Doctor of Philosophy in Chemical and Systems Biology
University requirements for the Ph.D. are described in the "Graduate Degrees" section of this bulletin.
The Department of Chemical and Systems Biology offers interdisciplinary training to prepare students for independent careers in biomedical science. The main focus of the program is cell signaling, chemical biology, and systems biology.
The program leading to the Ph.D. degree includes formal and informal study in chemical biology, systems biology, drug discovery, biochemistry, and other areas of relevance to the interests of particular students. First-year students spend one quarter in each of three different laboratories, working closely with other graduate students, a professor, and postdoctoral fellows on various research projects. During the fourth quarter, the student chooses a faculty mentor with whom to undertake thesis research, based on available positions and the student's interest. During or before the eighth quarter of study, students must pass a qualifying exam which consists of an oral exam on general knowledge and a defense of a research proposal. Course requirements are fulfilled during the first two years of study; the later years of the four- to six-year program are devoted to full-time dissertation research. Close tutorial contact between students and faculty is stressed throughout the program.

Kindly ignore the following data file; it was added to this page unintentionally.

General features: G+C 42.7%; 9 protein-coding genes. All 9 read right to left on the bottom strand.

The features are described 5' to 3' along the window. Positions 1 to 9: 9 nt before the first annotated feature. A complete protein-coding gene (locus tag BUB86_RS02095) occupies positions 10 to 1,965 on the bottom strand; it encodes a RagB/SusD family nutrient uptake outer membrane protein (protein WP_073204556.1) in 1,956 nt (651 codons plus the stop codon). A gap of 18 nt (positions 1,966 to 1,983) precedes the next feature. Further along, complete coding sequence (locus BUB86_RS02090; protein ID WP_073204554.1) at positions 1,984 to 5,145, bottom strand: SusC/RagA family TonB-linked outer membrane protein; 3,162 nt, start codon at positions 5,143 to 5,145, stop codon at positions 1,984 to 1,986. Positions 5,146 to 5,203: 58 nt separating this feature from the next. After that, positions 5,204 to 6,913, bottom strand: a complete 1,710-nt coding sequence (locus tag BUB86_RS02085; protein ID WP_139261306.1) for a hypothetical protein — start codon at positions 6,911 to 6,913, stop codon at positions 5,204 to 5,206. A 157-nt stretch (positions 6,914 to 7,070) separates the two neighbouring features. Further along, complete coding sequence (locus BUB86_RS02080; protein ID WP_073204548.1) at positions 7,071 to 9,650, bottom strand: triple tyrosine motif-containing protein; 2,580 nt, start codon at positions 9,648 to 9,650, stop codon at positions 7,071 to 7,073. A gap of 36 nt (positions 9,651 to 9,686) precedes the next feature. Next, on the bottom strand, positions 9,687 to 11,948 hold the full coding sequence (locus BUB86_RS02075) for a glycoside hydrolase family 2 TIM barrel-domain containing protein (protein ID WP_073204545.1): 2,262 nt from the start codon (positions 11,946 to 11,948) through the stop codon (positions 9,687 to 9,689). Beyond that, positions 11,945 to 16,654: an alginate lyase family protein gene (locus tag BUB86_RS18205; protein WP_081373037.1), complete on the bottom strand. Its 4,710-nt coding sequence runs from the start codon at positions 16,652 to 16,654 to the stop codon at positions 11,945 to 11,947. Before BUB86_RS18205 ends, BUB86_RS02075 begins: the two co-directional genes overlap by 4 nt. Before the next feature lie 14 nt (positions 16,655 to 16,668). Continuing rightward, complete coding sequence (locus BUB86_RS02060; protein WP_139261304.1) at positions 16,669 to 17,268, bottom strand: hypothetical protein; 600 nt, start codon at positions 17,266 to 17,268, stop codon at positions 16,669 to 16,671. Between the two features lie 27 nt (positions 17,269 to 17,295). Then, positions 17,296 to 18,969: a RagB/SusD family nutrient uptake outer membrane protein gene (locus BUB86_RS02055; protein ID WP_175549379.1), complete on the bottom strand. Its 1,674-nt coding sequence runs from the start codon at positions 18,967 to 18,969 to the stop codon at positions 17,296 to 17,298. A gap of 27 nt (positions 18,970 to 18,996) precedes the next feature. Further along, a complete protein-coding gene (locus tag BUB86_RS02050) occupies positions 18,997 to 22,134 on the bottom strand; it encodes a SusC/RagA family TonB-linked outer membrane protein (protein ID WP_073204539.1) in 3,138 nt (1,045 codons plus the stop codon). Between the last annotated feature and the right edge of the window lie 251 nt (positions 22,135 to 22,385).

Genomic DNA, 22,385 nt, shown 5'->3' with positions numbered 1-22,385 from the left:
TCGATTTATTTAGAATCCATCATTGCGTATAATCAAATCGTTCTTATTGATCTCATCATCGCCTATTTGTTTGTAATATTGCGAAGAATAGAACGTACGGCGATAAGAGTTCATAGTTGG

Research opportunities also exist for medical students and undergraduates. The limited size of the labs in the department allows for close tutorial contact between students, postdoctoral fellows, and faculty.
The department participates in the four quarter Health and Human Disease and Practice of Medicine sequence which provides medical students with a comprehensive, systems-based education in physiology, pathology, microbiology, and pharmacology.